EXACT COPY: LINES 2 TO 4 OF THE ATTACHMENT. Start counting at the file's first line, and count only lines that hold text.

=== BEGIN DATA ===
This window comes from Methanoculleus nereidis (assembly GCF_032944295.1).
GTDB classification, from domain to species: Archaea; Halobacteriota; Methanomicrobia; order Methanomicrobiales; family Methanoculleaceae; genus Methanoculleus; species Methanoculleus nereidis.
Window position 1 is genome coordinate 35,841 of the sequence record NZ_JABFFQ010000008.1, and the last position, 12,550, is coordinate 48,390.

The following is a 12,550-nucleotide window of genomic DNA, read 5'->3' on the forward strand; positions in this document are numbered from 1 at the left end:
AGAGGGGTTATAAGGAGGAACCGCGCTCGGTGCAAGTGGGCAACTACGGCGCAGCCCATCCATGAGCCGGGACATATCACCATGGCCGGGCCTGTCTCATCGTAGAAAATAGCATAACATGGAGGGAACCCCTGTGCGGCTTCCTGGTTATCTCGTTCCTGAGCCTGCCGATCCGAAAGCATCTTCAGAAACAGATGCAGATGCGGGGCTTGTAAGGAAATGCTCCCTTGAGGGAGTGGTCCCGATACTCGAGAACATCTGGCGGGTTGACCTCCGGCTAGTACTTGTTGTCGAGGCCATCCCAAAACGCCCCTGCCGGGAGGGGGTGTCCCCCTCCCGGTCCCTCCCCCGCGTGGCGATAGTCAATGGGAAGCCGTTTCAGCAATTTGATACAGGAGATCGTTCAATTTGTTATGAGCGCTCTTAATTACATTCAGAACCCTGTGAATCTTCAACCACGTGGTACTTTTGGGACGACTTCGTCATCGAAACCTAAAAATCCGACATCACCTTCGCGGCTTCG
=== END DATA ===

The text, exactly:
GTDB classification, from domain to species: Archaea; Halobacteriota; Methanomicrobia; order Methanomicrobiales; family Methanoculleaceae; genus Methanoculleus; species Methanoculleus nereidis.
Window position 1 is genome coordinate 35,841 of the sequence record NZ_JABFFQ010000008.1, and the last position, 12,550, is coordinate 48,390.

The following is a 12,550-nucleotide window of genomic DNA, read 5'->3' on the forward strand; positions in this document are numbered from 1 at the left end: